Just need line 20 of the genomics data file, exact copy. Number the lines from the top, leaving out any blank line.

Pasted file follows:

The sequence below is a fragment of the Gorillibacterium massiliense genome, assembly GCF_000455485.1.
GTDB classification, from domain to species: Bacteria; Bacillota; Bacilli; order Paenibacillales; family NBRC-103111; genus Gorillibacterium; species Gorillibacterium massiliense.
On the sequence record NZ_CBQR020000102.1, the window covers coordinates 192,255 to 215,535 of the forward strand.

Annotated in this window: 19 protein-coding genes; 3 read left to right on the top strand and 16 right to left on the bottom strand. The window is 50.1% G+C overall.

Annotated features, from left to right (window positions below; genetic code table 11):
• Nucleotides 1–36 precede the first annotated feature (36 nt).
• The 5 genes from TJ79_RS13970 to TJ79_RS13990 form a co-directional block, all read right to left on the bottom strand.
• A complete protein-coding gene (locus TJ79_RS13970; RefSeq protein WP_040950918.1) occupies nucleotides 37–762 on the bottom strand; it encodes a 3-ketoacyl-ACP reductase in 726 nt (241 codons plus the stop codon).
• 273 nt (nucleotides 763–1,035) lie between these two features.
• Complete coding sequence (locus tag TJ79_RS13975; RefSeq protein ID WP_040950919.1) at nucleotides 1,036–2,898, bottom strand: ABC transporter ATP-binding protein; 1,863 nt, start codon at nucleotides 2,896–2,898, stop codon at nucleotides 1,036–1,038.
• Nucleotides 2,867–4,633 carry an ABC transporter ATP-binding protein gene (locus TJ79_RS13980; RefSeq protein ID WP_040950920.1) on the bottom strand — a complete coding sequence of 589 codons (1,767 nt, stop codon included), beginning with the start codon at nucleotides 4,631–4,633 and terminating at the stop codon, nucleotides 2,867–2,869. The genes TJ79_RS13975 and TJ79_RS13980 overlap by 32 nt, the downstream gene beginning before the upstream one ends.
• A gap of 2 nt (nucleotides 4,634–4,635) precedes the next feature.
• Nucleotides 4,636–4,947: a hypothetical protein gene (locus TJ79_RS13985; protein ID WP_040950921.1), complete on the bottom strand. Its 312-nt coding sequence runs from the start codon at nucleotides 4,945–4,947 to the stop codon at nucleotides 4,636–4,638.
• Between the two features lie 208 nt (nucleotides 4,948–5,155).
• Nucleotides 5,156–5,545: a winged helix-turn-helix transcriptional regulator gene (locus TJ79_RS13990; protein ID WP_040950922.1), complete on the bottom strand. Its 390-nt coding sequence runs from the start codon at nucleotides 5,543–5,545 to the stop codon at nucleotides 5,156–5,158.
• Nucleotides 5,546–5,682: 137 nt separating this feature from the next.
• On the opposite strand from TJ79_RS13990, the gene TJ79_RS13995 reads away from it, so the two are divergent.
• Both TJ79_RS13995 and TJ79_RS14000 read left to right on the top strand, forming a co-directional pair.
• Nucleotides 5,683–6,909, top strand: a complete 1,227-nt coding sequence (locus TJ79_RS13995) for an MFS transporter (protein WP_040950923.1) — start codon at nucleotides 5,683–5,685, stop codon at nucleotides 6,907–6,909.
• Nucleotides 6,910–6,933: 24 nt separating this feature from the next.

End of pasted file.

• Nucleotides 6,910–6,933: 24 nt separating this feature from the next.